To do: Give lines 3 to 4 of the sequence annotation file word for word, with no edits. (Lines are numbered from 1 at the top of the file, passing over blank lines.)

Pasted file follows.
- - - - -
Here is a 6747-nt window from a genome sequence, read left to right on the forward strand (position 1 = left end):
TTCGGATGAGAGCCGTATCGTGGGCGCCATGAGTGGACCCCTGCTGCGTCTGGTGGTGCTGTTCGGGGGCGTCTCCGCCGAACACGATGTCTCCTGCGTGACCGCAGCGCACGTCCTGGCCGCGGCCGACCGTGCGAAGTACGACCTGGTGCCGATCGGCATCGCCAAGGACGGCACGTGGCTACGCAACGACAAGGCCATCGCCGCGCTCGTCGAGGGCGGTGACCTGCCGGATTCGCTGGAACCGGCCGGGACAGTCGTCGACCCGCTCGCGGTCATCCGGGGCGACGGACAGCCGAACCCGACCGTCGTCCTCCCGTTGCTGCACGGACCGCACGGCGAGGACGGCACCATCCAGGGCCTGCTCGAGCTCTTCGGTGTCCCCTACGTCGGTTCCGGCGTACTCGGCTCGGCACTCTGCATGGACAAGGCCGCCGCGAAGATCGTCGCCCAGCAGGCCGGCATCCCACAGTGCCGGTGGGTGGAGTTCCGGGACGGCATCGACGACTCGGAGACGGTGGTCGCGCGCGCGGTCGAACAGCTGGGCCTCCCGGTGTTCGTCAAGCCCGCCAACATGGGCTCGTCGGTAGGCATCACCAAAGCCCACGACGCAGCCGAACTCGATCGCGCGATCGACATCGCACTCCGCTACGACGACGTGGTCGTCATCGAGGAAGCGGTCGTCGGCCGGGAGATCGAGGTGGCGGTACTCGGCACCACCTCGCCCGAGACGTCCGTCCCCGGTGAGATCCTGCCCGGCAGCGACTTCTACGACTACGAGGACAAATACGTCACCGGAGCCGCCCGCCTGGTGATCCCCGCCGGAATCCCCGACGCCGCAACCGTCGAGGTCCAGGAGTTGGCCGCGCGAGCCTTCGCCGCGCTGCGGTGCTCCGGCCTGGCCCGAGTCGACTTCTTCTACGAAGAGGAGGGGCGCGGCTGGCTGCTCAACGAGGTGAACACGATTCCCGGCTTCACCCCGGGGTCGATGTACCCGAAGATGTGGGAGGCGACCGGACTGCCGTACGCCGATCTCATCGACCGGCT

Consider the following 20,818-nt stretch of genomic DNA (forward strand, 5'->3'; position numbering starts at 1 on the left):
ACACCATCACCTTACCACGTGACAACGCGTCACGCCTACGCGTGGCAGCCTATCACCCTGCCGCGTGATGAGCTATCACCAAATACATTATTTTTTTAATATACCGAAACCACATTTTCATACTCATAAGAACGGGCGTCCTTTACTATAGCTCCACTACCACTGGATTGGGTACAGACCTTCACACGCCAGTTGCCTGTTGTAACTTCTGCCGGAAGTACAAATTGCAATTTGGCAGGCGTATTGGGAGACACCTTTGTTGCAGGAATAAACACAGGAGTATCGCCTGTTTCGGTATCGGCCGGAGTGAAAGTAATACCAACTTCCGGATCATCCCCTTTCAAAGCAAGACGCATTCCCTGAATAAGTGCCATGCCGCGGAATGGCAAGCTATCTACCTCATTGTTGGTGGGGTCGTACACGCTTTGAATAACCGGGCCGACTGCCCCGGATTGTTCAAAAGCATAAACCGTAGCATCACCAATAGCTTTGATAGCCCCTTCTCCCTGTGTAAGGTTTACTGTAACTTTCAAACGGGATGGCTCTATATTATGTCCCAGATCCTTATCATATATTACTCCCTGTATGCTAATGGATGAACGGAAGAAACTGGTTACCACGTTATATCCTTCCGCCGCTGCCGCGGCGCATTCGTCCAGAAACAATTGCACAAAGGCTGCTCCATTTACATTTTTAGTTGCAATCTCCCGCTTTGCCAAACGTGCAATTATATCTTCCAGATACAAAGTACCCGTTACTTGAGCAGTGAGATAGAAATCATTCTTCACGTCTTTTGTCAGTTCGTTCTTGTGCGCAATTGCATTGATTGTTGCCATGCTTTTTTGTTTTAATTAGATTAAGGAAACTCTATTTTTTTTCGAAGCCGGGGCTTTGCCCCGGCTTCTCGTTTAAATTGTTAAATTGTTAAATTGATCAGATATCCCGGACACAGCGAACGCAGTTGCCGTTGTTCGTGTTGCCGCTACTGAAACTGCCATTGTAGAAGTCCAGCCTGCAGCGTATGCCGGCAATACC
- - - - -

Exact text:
Consider the following 20,818-nt stretch of genomic DNA (forward strand, 5'->3'; position numbering starts at 1 on the left):
ACACCATCACCTTACCACGTGACAACGCGTCACGCCTACGCGTGGCAGCCTATCACCCTGCCGCGTGATGAGCTATCACCAAATACATTATTTTTTTAATATACCGAAACCACATTTTCATACTCATAAGAACGGGCGTCCTTTACTATAGCTCCACTACCACTGGATTGGGTACAGACCTTCACACGCCAGTTGCCTGTTGTAACTTCTGCCGGAAGTACAAATTGCAATTTGGCAGGCGTATTGGGAGACACCTTTGTTGCAGGAATAAACACAGGAGTATCGCCTGTTTCGGTATCGGCCGGAGTGAAAGTAATACCAACTTCCGGATCATCCCCTTTCAAAGCAAGACGCATTCCCTGAATAAGTGCCATGCCGCGGAATGGCAAGCTATCTACCTCATTGTTGGTGGGGTCGTACACGCTTTGAATAACCGGGCCGACTGCCCCGGATTGTTCAAAAGCATAAACCGTAGCATCACCAATAGCTTTGATAGCCCCTTCTCCCTGTGTAAGGTTTACTGTAACTTTCAAACGGGATGGCTCTATATTATGTCCCAGATCCTTATCATATATTACTCCCTGTATGCTAATGGATGAACGGAAGAAACTGGTTACCACGTTATATCCTTCCGCCGCTGCCGCGGCGCATTCGTCCAGAAACAATTGCACAAAGGCTGCTCCATTTACATTTTTAGTTGCAATCTCCCGCTTTGCCAAACGTGCAATTATATCTTCCAGATACAAAGTACCCGTTACTTGAGCAGTGAGATAGAAATCATTCTTCACGTCTTTTGTCAGTTCGTTCTTGTGCGCAATTGCATTGATTGTTGCCATGCTTTTTTGTTTTAATTAGATTAAGGAAACTCTATTTTTTTTCGAAGCCGGGGCTTTGCCCCGGCTTCTCGTTTAAATTGTTAAATTGTTAAATTGATCAGATATCCCGGACACAGCGAACGCAGTTGCCGTTGTTCGTGTTGCCGCTACTGAAACTGCCATTGTAGAAGTCCAGCCTGCAGCGTATGCCGGCAATACC